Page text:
A young man, still a student, has seen the rise of authoritarian states to heights of frightening power. He writes, "When it competes with a system of government which cares nothing for permanency, a system built primarily for war, democracy, which is built primarily for peace, is at a disadvantage."
Twenty years later, preparing to seek his country's highest office, the young man's observation is unchanged: "A free society," he says, "is at a disadvantage in competing against an organized, monolithic state."
These are interesting thoughts, though debatable to be sure. But they are self-evidently not the observations of someone of our own time, someone who has seen communism fall and democracy triumph across most of the planet, who has seen the emerging challenge of nonstate actors, who has seen American power remain predominant for three generations and counting.
Kennedy speaks to us still about how "the energy, the faith, the devotion" that are brought to public service can "light our country and all who serve it."
They are the thoughts of John F. Kennedy—and not casual ones either. The first quote is from the book Kennedy published in 1940 based on his senior thesis at Harvard, Why England Slept. The second is from an interview he gave during his 1960 presidential campaign.
It is 50 years today since Kennedy became president, since he asked us to "ask not." In many quarters the event will be recorded as a nearly contemporary one, as one of the dawning moments of our own age, surely as the first speech to truly seize the power of television. But in fact the Kennedy inaugural, if we honestly revisit its substance, is a relic of an age gone by.
First, the address deals almost entirely with the global struggle with the Soviet Union, then in midcourse. It assumes for the speaker's generation the role of "defending freedom in its hour of maximum danger." It was to the Soviets, above all, that Kennedy was speaking when he declared America's Cold War commitment to "pay any price, bear any burden, meet any hardship, support any friend, oppose any foe, to assure the survival and success of liberty."
He did so because he deeply believed that the office he was entering held the best hope of making up for the "disadvantage" of democracy. In that 1960 interview he had noted that in facing the Soviets, "we prize our individualism, and rightly so, but we need a cohesive force. In America, that force is the presidency."
More broadly, Kennedy's inaugural was devoted almost entirely to foreign affairs, not just because he saw international challenges as paramount but also because he had a view that something approaching an "end of history" had occurred in our domestic debates. He and Republican Richard Nixon had disagreed on a few such questions in the campaign just past, but Kennedy and those around him were inclined to see such points as tactical and transitory. Civil rights at home were the subject of a two-word aside inserted in the speech at the last moment.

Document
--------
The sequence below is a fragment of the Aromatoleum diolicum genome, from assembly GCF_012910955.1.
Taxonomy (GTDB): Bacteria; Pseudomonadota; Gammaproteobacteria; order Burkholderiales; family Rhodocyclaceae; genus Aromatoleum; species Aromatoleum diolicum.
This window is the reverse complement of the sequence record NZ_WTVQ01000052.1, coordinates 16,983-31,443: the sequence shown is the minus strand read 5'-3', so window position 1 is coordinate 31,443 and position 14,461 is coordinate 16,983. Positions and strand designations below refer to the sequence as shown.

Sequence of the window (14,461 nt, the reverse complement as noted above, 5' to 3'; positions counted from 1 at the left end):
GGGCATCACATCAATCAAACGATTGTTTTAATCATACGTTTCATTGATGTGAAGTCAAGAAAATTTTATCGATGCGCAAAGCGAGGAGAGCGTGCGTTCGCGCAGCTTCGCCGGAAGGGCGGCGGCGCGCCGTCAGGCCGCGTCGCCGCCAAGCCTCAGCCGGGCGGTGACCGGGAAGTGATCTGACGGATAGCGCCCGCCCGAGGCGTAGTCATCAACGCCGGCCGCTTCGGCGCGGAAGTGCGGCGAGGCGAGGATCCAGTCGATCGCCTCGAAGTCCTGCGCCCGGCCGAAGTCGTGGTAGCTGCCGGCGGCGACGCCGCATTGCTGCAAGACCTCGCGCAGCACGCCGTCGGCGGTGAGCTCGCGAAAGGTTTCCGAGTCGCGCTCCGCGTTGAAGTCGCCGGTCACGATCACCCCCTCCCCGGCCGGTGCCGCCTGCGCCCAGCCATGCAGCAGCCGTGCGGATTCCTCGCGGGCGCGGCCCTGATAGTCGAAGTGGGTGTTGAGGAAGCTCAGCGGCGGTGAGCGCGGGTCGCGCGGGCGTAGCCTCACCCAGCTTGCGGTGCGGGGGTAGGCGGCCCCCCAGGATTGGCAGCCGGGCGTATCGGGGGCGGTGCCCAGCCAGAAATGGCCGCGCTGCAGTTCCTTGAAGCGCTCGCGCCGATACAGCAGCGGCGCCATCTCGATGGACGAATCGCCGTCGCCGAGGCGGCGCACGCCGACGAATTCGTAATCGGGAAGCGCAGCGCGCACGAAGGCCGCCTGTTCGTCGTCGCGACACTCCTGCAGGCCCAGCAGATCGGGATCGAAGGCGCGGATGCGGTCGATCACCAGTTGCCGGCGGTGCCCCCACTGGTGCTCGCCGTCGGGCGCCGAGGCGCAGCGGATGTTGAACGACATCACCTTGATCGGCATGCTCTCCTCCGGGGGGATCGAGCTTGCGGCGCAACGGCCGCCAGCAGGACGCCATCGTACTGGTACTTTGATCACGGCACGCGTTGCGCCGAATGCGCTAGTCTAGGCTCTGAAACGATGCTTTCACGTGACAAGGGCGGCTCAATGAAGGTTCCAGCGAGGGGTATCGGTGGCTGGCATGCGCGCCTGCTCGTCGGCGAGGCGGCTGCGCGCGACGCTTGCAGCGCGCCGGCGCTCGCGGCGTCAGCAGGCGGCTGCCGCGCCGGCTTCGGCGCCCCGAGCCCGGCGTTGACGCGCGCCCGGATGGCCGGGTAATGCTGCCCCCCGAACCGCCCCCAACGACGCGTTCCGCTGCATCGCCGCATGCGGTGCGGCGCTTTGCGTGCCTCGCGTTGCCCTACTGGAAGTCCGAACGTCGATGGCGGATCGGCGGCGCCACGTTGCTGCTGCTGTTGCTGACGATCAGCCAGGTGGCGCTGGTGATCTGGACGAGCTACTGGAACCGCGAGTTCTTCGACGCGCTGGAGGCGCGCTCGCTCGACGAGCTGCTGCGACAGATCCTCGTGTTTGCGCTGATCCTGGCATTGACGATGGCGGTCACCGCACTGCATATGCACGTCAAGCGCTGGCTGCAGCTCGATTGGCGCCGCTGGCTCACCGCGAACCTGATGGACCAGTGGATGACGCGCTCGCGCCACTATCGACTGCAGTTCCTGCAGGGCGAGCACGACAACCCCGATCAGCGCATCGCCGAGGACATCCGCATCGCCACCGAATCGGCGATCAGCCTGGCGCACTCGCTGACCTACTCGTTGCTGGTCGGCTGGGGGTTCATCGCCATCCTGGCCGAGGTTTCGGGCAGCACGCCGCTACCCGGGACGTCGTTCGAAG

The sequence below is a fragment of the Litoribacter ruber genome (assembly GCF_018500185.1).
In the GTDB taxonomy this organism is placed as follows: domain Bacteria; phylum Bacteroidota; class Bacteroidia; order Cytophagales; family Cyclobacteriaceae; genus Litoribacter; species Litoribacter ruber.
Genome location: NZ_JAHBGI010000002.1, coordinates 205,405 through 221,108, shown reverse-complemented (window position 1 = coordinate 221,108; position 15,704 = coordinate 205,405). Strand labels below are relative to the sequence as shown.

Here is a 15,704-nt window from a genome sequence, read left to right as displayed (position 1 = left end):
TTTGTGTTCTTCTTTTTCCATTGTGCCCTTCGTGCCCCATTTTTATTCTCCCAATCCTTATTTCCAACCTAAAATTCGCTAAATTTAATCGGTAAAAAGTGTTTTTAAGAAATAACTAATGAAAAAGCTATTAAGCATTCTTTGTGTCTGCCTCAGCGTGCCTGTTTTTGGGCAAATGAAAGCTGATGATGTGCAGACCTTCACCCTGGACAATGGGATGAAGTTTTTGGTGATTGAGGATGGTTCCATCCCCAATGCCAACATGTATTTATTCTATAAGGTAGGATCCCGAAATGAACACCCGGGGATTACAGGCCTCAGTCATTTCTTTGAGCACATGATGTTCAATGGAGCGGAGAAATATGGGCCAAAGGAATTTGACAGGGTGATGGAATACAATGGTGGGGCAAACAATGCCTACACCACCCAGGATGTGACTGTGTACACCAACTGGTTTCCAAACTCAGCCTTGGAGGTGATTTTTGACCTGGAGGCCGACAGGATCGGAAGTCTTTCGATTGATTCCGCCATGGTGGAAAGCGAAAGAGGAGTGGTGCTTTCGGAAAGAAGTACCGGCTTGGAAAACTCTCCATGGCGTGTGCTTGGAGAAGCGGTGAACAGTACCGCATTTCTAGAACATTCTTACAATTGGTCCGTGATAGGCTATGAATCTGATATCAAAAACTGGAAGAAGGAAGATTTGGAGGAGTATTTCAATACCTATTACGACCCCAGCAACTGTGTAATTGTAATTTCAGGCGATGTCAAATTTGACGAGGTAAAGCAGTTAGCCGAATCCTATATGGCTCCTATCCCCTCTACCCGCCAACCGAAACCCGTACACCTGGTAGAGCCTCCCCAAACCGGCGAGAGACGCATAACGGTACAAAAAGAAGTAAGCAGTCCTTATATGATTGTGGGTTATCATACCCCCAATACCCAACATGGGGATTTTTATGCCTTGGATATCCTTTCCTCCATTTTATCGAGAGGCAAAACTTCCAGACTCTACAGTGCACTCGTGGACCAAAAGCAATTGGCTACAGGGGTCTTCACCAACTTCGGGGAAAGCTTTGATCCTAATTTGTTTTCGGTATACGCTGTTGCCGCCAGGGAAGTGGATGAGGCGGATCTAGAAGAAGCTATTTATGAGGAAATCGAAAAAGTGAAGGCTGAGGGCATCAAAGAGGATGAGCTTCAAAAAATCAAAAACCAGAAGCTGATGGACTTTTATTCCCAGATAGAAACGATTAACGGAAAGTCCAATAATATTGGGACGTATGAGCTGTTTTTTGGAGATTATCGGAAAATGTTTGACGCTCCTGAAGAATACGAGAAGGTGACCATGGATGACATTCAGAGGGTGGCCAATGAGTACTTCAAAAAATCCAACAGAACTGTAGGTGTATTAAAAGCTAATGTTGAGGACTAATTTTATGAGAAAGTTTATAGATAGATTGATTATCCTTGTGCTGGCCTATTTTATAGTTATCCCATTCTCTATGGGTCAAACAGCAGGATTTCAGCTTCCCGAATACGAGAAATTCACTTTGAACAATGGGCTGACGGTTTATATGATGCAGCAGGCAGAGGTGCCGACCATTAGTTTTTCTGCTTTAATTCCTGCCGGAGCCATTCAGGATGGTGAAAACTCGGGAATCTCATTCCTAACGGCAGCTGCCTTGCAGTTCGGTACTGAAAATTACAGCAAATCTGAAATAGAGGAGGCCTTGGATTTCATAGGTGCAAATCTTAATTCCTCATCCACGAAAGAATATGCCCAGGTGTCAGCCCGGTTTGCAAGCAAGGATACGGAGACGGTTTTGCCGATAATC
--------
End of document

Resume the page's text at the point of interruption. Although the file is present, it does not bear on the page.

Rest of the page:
Like all "end of history" mindsets, this one proved premature, and domestic issues increasingly divided Americans during the Kennedy years and thereafter. This should come as no surprise, simply because of the passage of time. The 1961 inaugural is more distant from our own era than the beginning of the First World War was from Kennedy's time, or than the onset of that global conflict was from the end of the Civil War. In other words, it was long ago.
Kennedy's generation is passing. Theodore Sorensen, the principal author of the inaugural speech, died in October. Kennedy himself, forever young in our memory, would be 93 if he were alive today. Four of Joe and Rose Kennedy's nine children died suddenly and young. But four others have now died of natural causes and at advanced ages; only Jean Kennedy Smith, soon to be 83, survives.
President Kennedy was the first of the Second World War's junior officers to come to power, "tempered by war, disciplined by a hard and bitter peace," as he defined them in the inaugural. The transition was especially poignant because he succeeded the war's most celebrated senior officer, Dwight Eisenhower. But the last of the junior officers to serve in the presidency, the first George Bush—just seven years younger than Kennedy—left Washington nearly 20 years ago. Bush's son has now retired, and his successor, Barack Obama, was not yet born when Kennedy delivered his inaugural address.
Why, then, mark today's anniversary at all? The answer can be found in the power of the rhetoric itself, in Kennedy's call to service, and in the respect reflected in the high plane on which he addressed his fellow citizens.
This is always the way it is when great speeches pass from their historical moment into the timelessness of historical regard. We value the Gettysburg Address not merely to honor those who gave the "last full measure of devotion" on the battlefield but for Lincoln's vision of government "of the people, by the people, for the people." We should honor John Fitzgerald Kennedy not so much for what he said to the audience before him 50 years ago but for speaking to us still about how "the energy, the faith, the devotion" that are brought to public service can "light our country and all who serve it—and the glow from that fire can truly light the world."
Richard J. Tofel is the author of Sounding the Trumpet: The Making of John Kennedy's Inaugural Address and the forthcoming Eight Weeks in Washington, 1861: Abraham Lincoln and the Hazards of Transition.